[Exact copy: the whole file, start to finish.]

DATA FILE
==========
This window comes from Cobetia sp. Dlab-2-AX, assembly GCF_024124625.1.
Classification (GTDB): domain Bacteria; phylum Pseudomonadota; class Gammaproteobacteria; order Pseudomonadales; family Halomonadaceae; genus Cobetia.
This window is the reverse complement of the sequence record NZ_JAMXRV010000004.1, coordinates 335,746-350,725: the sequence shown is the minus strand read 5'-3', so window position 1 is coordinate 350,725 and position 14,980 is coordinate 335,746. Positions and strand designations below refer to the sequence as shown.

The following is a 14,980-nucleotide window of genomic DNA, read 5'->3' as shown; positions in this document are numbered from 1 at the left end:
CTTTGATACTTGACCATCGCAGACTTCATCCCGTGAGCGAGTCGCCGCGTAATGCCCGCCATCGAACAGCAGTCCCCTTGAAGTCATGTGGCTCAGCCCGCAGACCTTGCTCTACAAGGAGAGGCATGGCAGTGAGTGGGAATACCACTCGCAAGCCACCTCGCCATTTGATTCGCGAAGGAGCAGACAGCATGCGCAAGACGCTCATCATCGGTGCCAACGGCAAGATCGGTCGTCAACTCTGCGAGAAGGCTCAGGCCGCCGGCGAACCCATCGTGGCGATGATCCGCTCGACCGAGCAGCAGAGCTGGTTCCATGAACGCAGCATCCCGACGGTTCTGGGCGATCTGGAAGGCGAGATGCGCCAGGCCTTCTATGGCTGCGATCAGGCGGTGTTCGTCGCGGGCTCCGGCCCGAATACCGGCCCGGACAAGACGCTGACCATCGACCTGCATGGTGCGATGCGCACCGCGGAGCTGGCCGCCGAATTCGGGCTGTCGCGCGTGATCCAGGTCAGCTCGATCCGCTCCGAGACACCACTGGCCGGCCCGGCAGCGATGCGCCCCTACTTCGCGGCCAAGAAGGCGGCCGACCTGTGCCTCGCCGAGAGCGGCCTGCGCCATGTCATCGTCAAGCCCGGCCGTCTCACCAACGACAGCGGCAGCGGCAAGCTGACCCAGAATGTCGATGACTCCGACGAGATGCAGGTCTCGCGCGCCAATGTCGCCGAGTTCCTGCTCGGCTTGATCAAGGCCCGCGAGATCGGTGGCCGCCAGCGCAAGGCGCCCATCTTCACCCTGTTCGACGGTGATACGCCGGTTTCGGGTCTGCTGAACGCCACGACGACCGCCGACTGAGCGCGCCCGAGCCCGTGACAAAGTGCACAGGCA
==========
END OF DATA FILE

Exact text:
This window comes from Cobetia sp. Dlab-2-AX, assembly GCF_024124625.1.
Classification (GTDB): domain Bacteria; phylum Pseudomonadota; class Gammaproteobacteria; order Pseudomonadales; family Halomonadaceae; genus Cobetia.
This window is the reverse complement of the sequence record NZ_JAMXRV010000004.1, coordinates 335,746-350,725: the sequence shown is the minus strand read 5'-3', so window position 1 is coordinate 350,725 and position 14,980 is coordinate 335,746. Positions and strand designations below refer to the sequence as shown.

The following is a 14,980-nucleotide window of genomic DNA, read 5'->3' as shown; positions in this document are numbered from 1 at the left end:
CTTTGATACTTGACCATCGCAGACTTCATCCCGTGAGCGAGTCGCCGCGTAATGCCCGCCATCGAACAGCAGTCCCCTTGAAGTCATGTGGCTCAGCCCGCAGACCTTGCTCTACAAGGAGAGGCATGGCAGTGAGTGGGAATACCACTCGCAAGCCACCTCGCCATTTGATTCGCGAAGGAGCAGACAGCATGCGCAAGACGCTCATCATCGGTGCCAACGGCAAGATCGGTCGTCAACTCTGCGAGAAGGCTCAGGCCGCCGGCGAACCCATCGTGGCGATGATCCGCTCGACCGAGCAGCAGAGCTGGTTCCATGAACGCAGCATCCCGACGGTTCTGGGCGATCTGGAAGGCGAGATGCGCCAGGCCTTCTATGGCTGCGATCAGGCGGTGTTCGTCGCGGGCTCCGGCCCGAATACCGGCCCGGACAAGACGCTGACCATCGACCTGCATGGTGCGATGCGCACCGCGGAGCTGGCCGCCGAATTCGGGCTGTCGCGCGTGATCCAGGTCAGCTCGATCCGCTCCGAGACACCACTGGCCGGCCCGGCAGCGATGCGCCCCTACTTCGCGGCCAAGAAGGCGGCCGACCTGTGCCTCGCCGAGAGCGGCCTGCGCCATGTCATCGTCAAGCCCGGCCGTCTCACCAACGACAGCGGCAGCGGCAAGCTGACCCAGAATGTCGATGACTCCGACGAGATGCAGGTCTCGCGCGCCAATGTCGCCGAGTTCCTGCTCGGCTTGATCAAGGCCCGCGAGATCGGTGGCCGCCAGCGCAAGGCGCCCATCTTCACCCTGTTCGACGGTGATACGCCGGTTTCGGGTCTGCTGAACGCCACGACGACCGCCGACTGAGCGCGCCCGAGCCCGTGACAAAGTGCACAGGCA